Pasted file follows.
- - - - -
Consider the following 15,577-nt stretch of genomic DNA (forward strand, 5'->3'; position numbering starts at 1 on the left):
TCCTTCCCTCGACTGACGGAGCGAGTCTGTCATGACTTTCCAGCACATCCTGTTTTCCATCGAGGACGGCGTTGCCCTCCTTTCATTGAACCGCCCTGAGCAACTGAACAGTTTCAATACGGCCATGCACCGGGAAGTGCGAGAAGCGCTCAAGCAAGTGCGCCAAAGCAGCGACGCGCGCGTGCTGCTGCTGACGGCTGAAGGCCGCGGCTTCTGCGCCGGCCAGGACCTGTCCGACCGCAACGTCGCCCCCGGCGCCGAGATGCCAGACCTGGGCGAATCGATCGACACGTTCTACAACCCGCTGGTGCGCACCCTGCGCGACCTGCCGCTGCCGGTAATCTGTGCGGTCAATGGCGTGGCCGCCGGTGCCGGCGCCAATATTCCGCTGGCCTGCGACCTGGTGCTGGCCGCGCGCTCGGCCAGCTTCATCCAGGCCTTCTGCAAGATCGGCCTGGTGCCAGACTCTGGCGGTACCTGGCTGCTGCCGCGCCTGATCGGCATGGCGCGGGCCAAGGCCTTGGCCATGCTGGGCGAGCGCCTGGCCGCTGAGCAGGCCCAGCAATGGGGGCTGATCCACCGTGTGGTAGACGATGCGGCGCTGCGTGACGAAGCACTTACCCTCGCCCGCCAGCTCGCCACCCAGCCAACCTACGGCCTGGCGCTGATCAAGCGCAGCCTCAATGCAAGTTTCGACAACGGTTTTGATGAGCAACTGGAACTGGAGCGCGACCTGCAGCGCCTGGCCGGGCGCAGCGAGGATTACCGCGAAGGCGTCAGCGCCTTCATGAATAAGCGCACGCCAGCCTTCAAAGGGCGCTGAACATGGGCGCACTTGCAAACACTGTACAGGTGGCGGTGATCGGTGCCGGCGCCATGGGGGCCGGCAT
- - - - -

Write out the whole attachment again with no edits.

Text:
Consider the following 15,577-nt stretch of genomic DNA (forward strand, 5'->3'; position numbering starts at 1 on the left):
TCCTTCCCTCGACTGACGGAGCGAGTCTGTCATGACTTTCCAGCACATCCTGTTTTCCATCGAGGACGGCGTTGCCCTCCTTTCATTGAACCGCCCTGAGCAACTGAACAGTTTCAATACGGCCATGCACCGGGAAGTGCGAGAAGCGCTCAAGCAAGTGCGCCAAAGCAGCGACGCGCGCGTGCTGCTGCTGACGGCTGAAGGCCGCGGCTTCTGCGCCGGCCAGGACCTGTCCGACCGCAACGTCGCCCCCGGCGCCGAGATGCCAGACCTGGGCGAATCGATCGACACGTTCTACAACCCGCTGGTGCGCACCCTGCGCGACCTGCCGCTGCCGGTAATCTGTGCGGTCAATGGCGTGGCCGCCGGTGCCGGCGCCAATATTCCGCTGGCCTGCGACCTGGTGCTGGCCGCGCGCTCGGCCAGCTTCATCCAGGCCTTCTGCAAGATCGGCCTGGTGCCAGACTCTGGCGGTACCTGGCTGCTGCCGCGCCTGATCGGCATGGCGCGGGCCAAGGCCTTGGCCATGCTGGGCGAGCGCCTGGCCGCTGAGCAGGCCCAGCAATGGGGGCTGATCCACCGTGTGGTAGACGATGCGGCGCTGCGTGACGAAGCACTTACCCTCGCCCGCCAGCTCGCCACCCAGCCAACCTACGGCCTGGCGCTGATCAAGCGCAGCCTCAATGCAAGTTTCGACAACGGTTTTGATGAGCAACTGGAACTGGAGCGCGACCTGCAGCGCCTGGCCGGGCGCAGCGAGGATTACCGCGAAGGCGTCAGCGCCTTCATGAATAAGCGCACGCCAGCCTTCAAAGGGCGCTGAACATGGGCGCACTTGCAAACACTGTACAGGTGGCGGTGATCGGTGCCGGCGCCATGGGGGCCGGCAT